Tuesday 17 September 2019

Liz Kearney: 'The worst kind of family planning'

'Unless you feel like seeing Santa at 9pm in a windswept cabin somewhere off the M50, or pulling the kids out of school to chance an 11am visit on a Tuesday, it is now officially too late to do anything about it'. Stock photo
'Unless you feel like seeing Santa at 9pm in a windswept cabin somewhere off the M50, or pulling the kids out of school to chance an 11am visit on a Tuesday, it is now officially too late to do anything about it'. Stock photo
Liz Kearney

Liz Kearney

Parents, I've noticed since becoming one myself, tend to divide quite neatly into two subsections. On the one hand, you have the Advance Planning Brigade, who had their kids down for secondary school the moment they'd binned the positive pregnancy test, have their Connemara cottage rental pre-booked every August 'til 2022, and began their Christmas preparations in earnest on July 1. And then there are the rest of us, the Chronically Disorganised, who find it hard to plan past mid-afternoon and can never remember if it's PE day or not.

Being in this bracket is difficult at the best of times - you can never organise anything nice last-minute because everyone else has beaten you to it - but it's a particular handicap at Christmas, the peak Advance Planning territory.

Panto tickets? The Advance Planners nabbed them before Halloween. Santa visit? Booked way back in September. That must-have gift that all the kids are desperate for this year? Secured online in August, of course. Far too risky otherwise!

So it was with an icy shiver that I remembered this week that I had forgotten to book any Santa visit for the kids this year.

An increasingly desperate search for tickets online proved that things were just as I suspected: even though it's only mid-November, every vaguely family-friendly slot within a 100km radius is booked solid between now and Christmas Eve.

Unless you feel like seeing Santa at 9pm in a windswept cabin somewhere off the M50, or pulling the kids out of school to chance an 11am visit on a Tuesday, it is now officially too late to do anything about it.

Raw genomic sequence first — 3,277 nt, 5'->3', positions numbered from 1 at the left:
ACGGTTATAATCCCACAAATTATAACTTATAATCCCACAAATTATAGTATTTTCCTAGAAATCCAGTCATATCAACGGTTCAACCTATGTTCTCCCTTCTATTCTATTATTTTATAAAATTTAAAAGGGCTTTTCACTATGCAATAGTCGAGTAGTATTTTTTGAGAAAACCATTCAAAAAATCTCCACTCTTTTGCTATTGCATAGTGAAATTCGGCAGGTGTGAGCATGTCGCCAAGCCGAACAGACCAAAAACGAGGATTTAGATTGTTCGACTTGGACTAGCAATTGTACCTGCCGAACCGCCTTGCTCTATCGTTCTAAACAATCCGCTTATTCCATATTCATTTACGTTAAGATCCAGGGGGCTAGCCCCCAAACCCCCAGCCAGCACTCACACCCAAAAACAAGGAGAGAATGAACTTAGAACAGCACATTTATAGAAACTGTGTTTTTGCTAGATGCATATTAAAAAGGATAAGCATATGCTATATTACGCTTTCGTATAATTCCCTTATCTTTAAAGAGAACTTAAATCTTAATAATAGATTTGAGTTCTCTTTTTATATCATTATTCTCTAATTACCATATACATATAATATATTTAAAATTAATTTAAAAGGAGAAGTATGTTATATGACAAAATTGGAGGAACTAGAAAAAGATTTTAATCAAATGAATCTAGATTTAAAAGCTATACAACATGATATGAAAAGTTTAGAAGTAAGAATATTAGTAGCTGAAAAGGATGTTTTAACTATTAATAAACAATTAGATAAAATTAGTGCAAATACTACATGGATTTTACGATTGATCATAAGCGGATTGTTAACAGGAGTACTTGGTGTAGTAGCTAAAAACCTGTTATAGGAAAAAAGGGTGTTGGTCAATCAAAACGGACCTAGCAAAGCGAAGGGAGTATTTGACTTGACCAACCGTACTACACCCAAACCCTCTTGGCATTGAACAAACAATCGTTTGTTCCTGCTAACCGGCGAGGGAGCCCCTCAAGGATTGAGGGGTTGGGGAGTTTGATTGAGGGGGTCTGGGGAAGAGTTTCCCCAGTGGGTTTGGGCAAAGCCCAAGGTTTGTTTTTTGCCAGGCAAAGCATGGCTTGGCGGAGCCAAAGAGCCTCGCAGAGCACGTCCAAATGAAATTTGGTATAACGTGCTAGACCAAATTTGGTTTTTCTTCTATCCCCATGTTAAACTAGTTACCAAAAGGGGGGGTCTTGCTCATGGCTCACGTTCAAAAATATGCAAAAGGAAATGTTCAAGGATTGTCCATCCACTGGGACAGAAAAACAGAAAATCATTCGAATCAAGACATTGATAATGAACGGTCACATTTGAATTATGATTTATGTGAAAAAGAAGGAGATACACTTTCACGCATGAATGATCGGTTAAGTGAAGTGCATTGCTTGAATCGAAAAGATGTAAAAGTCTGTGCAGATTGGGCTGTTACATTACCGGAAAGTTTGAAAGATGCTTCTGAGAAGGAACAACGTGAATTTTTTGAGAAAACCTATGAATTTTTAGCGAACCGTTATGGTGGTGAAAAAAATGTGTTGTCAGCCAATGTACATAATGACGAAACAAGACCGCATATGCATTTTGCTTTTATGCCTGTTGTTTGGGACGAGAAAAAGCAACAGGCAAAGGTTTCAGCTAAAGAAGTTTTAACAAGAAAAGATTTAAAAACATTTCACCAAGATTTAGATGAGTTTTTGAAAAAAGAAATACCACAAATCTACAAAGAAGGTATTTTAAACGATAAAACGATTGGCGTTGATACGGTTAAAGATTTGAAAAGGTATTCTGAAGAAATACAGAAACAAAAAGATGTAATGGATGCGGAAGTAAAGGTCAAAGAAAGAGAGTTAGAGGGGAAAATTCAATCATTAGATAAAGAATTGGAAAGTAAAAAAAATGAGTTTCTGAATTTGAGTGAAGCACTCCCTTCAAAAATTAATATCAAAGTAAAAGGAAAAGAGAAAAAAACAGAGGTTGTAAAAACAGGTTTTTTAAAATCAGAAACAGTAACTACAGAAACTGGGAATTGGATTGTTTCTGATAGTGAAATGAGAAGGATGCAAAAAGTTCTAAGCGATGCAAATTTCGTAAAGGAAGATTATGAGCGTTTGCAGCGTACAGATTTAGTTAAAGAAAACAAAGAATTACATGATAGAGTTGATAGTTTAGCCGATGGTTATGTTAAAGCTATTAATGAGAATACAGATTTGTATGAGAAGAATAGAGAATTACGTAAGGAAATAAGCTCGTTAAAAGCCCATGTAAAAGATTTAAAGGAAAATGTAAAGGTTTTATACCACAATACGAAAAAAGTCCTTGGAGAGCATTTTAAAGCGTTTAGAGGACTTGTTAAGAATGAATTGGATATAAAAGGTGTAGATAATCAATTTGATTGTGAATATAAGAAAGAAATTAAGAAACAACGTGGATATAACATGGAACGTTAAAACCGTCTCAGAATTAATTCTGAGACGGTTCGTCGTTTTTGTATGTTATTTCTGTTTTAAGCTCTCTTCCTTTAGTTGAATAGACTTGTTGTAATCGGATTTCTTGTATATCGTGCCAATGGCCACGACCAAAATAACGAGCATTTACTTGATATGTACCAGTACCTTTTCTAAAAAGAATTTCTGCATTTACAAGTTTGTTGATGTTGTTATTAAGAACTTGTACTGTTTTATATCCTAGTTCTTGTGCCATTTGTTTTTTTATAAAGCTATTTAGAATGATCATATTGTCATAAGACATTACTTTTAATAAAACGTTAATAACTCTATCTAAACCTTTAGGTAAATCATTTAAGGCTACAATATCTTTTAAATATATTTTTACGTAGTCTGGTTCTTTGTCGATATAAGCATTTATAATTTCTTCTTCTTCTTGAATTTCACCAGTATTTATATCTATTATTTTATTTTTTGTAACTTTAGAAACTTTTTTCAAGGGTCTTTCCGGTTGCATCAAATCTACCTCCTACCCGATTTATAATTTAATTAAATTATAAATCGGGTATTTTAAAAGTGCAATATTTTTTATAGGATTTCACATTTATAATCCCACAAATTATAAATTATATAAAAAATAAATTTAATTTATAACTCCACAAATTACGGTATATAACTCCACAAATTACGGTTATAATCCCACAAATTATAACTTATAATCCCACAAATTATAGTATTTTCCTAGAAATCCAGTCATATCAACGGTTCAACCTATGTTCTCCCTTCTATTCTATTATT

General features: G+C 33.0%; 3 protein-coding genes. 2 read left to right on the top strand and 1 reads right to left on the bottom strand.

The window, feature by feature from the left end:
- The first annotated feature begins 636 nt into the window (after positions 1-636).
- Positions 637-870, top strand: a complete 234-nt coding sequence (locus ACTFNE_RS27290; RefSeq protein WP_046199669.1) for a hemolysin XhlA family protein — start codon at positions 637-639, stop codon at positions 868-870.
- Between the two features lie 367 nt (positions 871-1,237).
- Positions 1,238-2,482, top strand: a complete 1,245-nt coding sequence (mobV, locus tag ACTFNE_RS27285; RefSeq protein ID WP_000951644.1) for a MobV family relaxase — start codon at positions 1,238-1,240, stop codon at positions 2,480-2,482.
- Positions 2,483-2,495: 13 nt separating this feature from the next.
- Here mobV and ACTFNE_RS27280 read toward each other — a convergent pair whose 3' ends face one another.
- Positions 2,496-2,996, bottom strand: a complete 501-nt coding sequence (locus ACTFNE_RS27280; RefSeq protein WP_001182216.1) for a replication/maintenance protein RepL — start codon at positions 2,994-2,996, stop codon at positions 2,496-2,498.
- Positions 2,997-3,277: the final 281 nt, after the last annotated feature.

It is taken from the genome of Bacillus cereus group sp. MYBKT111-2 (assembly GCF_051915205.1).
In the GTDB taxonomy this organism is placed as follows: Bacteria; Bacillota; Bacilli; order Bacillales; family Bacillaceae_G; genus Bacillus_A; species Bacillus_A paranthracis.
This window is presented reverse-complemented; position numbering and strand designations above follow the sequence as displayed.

You might as well just cancel Christmas and resign yourself to a long, wintry December reflecting on why you are a terrible parent and how your poor, neglected children will suffer as a direct consequence of your failure to be an Advance Planner.

It didn't used to be like this. When we were kids, parents just rocked up at the last minute to the local shopping centre, paid the 50p admission to Santa's magic grotto, and everyone left with a plastic toy and a bag of Tayto in hand, delighted with themselves.

No joyless military-style planning required, just pure festive fun.

Those days of spontaneity are long gone, because Advance Planners are slowly but surely taking over the world.

The more of them there are, the more like them you have to be.

If everyone else is already thinking about where they'll have Christmas Eve lunch in 2019, then you better be thinking as well, or risk being left out in the cold once again, with only your equally disorganised husband and your poor, deprived children for company.

You can give a child a piano - but you can't make Elton

I watched the John Lewis Christmas ad, in which a young Elton John gets his first piano at age five and embarks on a love affair with the ivories, with a sigh.

I don't consider myself a terribly ambitious parent - I don't mind if my kids never learn how to code, or if they're rubbish at sport and terrible at foreign languages - but I would dearly love them to be able to play a musical instrument, for the sheer unadulterated pleasure it would bring them in the future.

So, at great expense, we transported the old family piano around to our house, paid the piano tuner a fortune to fix it up, but all to no avail. Most days I cajole the reluctant kids hopefully towards the piano.

"Will we play 'Twinkle Twinkle Little Star'?" I ask brightly, guiding their little fingers towards the keyboard. They bang the notes a few times before racing off to the safety of their beloved dinosaurs and toy trucks.

As it turns out, you can drag a kid to a piano, but you can't make them Elton John. If only.

Irish Independent

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